This pair of War Relocation Authority (WRA) photographs were taken on May 31, 1945, by the US Government agency that relocated and detained Japanese-Americans living on the West Coast during World War II. Photographers working for the WRA documented both the internment of these citizens starting in the spring of 1942 until their release in 1945 and re-entry into society after the War.
The lead image shows the young man on the far-right, who started an auto repair business in the driveway of a home he rented in the Los Angeles area. His brother in law and son on the far-left assisted him along with his sister, the older man is his father. The white male on the far left in the image below was friend and a private in the US Army who sponsored the families early release and helped them get started. The backyard open air operation was necessary due to a Wartime shortage of materials needed to construct a building to house the business.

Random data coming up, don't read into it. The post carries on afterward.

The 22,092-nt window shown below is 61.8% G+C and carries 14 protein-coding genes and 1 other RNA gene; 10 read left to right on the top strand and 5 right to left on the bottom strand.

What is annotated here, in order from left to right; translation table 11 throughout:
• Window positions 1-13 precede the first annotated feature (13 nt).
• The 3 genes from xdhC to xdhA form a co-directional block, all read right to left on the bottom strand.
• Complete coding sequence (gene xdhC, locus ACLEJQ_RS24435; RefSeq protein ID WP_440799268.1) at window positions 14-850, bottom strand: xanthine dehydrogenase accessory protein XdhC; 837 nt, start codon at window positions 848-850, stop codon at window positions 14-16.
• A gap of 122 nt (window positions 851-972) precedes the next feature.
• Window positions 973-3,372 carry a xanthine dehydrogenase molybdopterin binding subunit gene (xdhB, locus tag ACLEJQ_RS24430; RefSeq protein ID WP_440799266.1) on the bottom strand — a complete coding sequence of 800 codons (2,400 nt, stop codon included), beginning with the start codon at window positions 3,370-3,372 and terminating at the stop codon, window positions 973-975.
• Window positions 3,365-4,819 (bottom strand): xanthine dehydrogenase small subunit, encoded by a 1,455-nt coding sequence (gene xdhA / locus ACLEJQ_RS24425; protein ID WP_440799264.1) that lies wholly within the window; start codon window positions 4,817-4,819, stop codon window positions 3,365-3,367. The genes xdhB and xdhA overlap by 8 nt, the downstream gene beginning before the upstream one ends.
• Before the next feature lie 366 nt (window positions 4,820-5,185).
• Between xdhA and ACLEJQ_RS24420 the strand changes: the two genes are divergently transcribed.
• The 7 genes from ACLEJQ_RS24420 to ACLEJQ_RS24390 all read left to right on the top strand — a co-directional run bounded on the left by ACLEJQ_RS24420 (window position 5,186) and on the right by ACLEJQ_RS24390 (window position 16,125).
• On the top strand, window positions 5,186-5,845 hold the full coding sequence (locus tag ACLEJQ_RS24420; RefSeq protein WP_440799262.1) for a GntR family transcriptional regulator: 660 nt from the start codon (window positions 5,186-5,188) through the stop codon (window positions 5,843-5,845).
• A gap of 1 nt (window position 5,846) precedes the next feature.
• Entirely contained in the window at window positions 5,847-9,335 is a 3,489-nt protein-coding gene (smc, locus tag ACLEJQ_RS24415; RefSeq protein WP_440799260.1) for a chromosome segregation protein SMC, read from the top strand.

The two men were overhauling Ford “Flathead” V-8 and Lincoln “Zephyr” V-12 engines on wooden work benches at the time. The 1930 or ’31 Ford Model “A” roadster hot-rod in the lead image, and a 1935 or ’36 Ford sedan and the Lincoln visible on the far right in the photo below appear to be the repair jobs underway at the time. In front of the early Ford is a Model “A” 1930-’31 roadster body that may have been slated for use to build another early Ford “gow-job.”
The photos are courtesy of the OHC of California.
- Enlargeable images of the family backyard auto repair operation.